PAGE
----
8. Madonna – Like a Prayer (1989)
Stop what you’re doing right now and give thanks and praise to Madonna. Yeah, yeah, you might think her cross-dressing, crotch-grabbing, pointy-bra act is old hat now, but her willingness — and perhaps, desire — to shock and get banned is what made us want more. Importantly, for the landscape of women in music, she lit a blowtorch and poured taboo-based gasoline on restrictions for women in music. And she lit that baby up. Just mere months after ultra-conservative Ronald Reagan passed the Presidential Republican torch to George H. W. Bush, Madonna released her fourth album, Like a Prayer. Its first single, the title track, continued her long-standing blond ambition of pissing off the Catholic Church, its video banned by just about everyone with the short-standing power to do so. Follow-up single “Express Yourself” became an eternal anthem for women everywhere. The sweet sound of “Cherish” came after that, proving that if there’s one thing you can count on with Madonna, it’s unpredictability. Like a Prayer hit No. 1 in most countries, including the U.S. It was dedicated to Madonna’s mother, who passed when Madonna was a little girl. – L.L.

Top 35 Greatest Concerts: https://www.spin.com/featured/the-35-greate...-last-35-years/

6. Madonna’s Blond Ambition Tour (1990)
For Madonna, her 1990 Blonde Ambition Tour was more than just shock factor: It was meant to transform live pop music. With complete creative control, the pop icon supported her fourth LP, 1989’s Like a Prayer, with a dizzying production that combined sex, death, religion and cone-shaped bras. The tour was high camp and at times more theater than concert. Divided into five acts — Metropolis, Religious, Dick Tracy, Art Deco and Encore — the trek referenced everything from A Clockwork Orange to the AIDS epidemic. Of course, not everyone was pleased: The Pope and other religious groups blasted her use of religious iconography, and she was almost arrested in Toronto for breaching obscenity laws thanks to her performance of “Like a Virgin,” where she simulated masturbation onstage between two men sporting faux breasts. If anything, the drama around Blonde Ambition just elevated her fame, helping Madonna reclaim her narrative and power as the tabloids (wrongfully) deemed her a villain. By then, she’d ignited a blonde revolution. – Ilana Kaplan

The Most Influential Artists: #3 Madonna
The “Queen of Pop” isn’t enough to describe Madonna — she is Pop. Over nearly four decades, the Italian girl from Michigan formulated the blueprint of what a pop star should be: a triple-threat who’s willing to take risks and doesn’t give a damn about her critics.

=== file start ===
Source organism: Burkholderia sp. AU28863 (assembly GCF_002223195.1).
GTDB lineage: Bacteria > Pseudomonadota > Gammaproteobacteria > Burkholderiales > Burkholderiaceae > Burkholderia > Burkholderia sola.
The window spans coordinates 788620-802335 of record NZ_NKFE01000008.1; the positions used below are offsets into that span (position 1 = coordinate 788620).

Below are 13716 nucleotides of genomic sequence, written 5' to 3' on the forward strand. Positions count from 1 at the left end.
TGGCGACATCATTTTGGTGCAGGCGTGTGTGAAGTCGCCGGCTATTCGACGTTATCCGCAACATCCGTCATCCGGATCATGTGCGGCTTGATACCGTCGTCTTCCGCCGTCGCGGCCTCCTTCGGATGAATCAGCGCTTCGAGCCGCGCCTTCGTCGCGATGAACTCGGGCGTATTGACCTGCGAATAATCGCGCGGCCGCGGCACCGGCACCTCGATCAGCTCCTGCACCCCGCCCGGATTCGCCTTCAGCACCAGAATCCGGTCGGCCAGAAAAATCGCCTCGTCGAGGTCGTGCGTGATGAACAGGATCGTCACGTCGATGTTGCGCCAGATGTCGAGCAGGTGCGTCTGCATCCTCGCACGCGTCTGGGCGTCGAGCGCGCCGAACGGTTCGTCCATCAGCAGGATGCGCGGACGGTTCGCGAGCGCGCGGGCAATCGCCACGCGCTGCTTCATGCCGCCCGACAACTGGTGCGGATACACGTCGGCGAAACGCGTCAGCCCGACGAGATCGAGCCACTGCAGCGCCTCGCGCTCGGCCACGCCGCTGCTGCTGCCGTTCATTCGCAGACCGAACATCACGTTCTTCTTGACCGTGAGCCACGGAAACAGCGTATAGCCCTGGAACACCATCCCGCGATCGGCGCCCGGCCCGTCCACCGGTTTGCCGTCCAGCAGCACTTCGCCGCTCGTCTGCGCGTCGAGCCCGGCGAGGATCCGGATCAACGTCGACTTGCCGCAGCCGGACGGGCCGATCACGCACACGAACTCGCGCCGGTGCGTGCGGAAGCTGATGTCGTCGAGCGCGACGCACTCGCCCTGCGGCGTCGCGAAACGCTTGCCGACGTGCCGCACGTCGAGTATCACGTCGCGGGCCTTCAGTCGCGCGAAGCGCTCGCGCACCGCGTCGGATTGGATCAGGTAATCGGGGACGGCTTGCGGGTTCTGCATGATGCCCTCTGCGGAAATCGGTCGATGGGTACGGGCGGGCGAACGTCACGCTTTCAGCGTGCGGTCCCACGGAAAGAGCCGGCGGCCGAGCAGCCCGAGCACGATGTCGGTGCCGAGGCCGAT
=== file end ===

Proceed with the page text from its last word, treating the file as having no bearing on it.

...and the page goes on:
Madonna’s dominance began with her eponymous debut album in 1983. But she quickly proved there was more up her lace-ruffled sleeve than bubblegum jams. Since then, she’s crafted definitive eras with a discography spanning 14 albums, over 70 music videos and numerous projects dotted in between. She became an ‘80s club kid, drifted us to “La Isla Bonita,” boldly blended sex and religion to cause a Catholic uproar, transformed into dominatrix Mistress Dita, found a ray of light through newfound motherhood and Kabbalah, brought cowboys back in style at the turn of the New Millenium, dismantled the American Dream while drinking soy lattes, became a disco queen and, in case we forgot, reminded the world that she’s an “unapologetic bitch.”

Madonna isn’t necessarily deemed a “political” artist, but she’s continuously shown advocacy for social injustices. She propelled “vogueing” from Harlem’s Black ballroom culture into mainstream success for 1990’s groundbreaking “Vogue,” unapologetically praised her faithful LGBTQ+ fanbase, flipped the male gaze on its head in countless music videos that combated a misogyny-riddled music industry and proudly withstood the constant backlash she received for her sexual expression that later gave other women the freedom to do the same.

Madonna’s fearlessness couldn’t be contained within a music box: the artist has also cemented herself as a respected actress, garnering critical acclaim for roles in 1985’s Desperately Seeking Susan, 1990’s Dick Tracy, 1992’s A League of Their Own and even won a Golden Globe for Best Actress for 1996’s Evita. She’s also a fashion icon, creating trendsetting moments with the same chameleon-like flair as her genre-bending music. Madonna has writhed around in a wedding dress for 1984’s “Like A Virgin” (which was reincarnated in a “pass the torch” moment for the lip-locking 2003 MTV VMA performance), nearly poked our eyes out with the cone bra from 1990’s now-infamous Blond Ambition World Tour, brought Hollywood’s Golden Era glamour to the 1991 Oscars, became a military sergeant for 2003’s American Life, combined matador and medieval styles for 2015’s Rebel Heart era, and channeled Marilyn Monroe any chance she got.

And of course, all of this impact has resulted in a list of accolades that unfolds longer than a CVS receipt: the highest-grossing solo artist of all time, the best-selling international female recording artist of all time, a seven-time Grammy award winner, a 20-time MTV VMA winner and a record of 38 Top 10 hits on the Billboard Hot 100.

Madonna has also birthed a legacy that a new generation of singers — from Y2K queens like Britney Spears and Christina Aguilera to millennial rule-breakers like Lady Gaga and Miley Cyrus — continue to uphold.

With the way the icon stretches her limits, it’s a wonder how the icon hasn’t had a comet named after her by now. It’ll be light-years until someone as seismic as Madonna comes crashing down from outer space again.